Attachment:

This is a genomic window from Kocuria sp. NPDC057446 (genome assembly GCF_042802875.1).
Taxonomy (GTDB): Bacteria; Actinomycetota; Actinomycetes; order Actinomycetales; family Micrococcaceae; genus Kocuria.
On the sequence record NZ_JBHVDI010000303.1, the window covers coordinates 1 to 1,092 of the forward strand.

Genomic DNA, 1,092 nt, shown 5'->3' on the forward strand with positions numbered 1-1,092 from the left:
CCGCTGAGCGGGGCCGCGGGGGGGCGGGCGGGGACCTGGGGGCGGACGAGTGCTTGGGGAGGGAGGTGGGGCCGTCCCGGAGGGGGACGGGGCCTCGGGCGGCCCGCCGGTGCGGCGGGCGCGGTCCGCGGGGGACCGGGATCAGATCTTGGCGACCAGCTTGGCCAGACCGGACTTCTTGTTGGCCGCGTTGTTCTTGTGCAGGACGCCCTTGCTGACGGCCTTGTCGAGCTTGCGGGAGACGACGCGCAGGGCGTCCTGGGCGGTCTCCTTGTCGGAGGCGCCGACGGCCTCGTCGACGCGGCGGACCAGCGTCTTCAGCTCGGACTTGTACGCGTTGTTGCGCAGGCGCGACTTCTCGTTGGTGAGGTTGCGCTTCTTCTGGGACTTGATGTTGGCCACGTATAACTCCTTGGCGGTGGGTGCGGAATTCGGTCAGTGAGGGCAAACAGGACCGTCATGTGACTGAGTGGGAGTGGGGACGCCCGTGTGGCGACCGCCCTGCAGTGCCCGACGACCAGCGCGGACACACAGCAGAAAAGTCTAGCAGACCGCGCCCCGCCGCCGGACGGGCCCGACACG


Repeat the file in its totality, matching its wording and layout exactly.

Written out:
This is a genomic window from Kocuria sp. NPDC057446 (genome assembly GCF_042802875.1).
Taxonomy (GTDB): Bacteria; Actinomycetota; Actinomycetes; order Actinomycetales; family Micrococcaceae; genus Kocuria.
On the sequence record NZ_JBHVDI010000303.1, the window covers coordinates 1 to 1,092 of the forward strand.

Genomic DNA, 1,092 nt, shown 5'->3' on the forward strand with positions numbered 1-1,092 from the left:
CCGCTGAGCGGGGCCGCGGGGGGGCGGGCGGGGACCTGGGGGCGGACGAGTGCTTGGGGAGGGAGGTGGGGCCGTCCCGGAGGGGGACGGGGCCTCGGGCGGCCCGCCGGTGCGGCGGGCGCGGTCCGCGGGGGACCGGGATCAGATCTTGGCGACCAGCTTGGCCAGACCGGACTTCTTGTTGGCCGCGTTGTTCTTGTGCAGGACGCCCTTGCTGACGGCCTTGTCGAGCTTGCGGGAGACGACGCGCAGGGCGTCCTGGGCGGTCTCCTTGTCGGAGGCGCCGACGGCCTCGTCGACGCGGCGGACCAGCGTCTTCAGCTCGGACTTGTACGCGTTGTTGCGCAGGCGCGACTTCTCGTTGGTGAGGTTGCGCTTCTTCTGGGACTTGATGTTGGCCACGTATAACTCCTTGGCGGTGGGTGCGGAATTCGGTCAGTGAGGGCAAACAGGACCGTCATGTGACTGAGTGGGAGTGGGGACGCCCGTGTGGCGACCGCCCTGCAGTGCCCGACGACCAGCGCGGACACACAGCAGAAAAGTCTAGCAGACCGCGCCCCGCCGCCGGACGGGCCCGACACG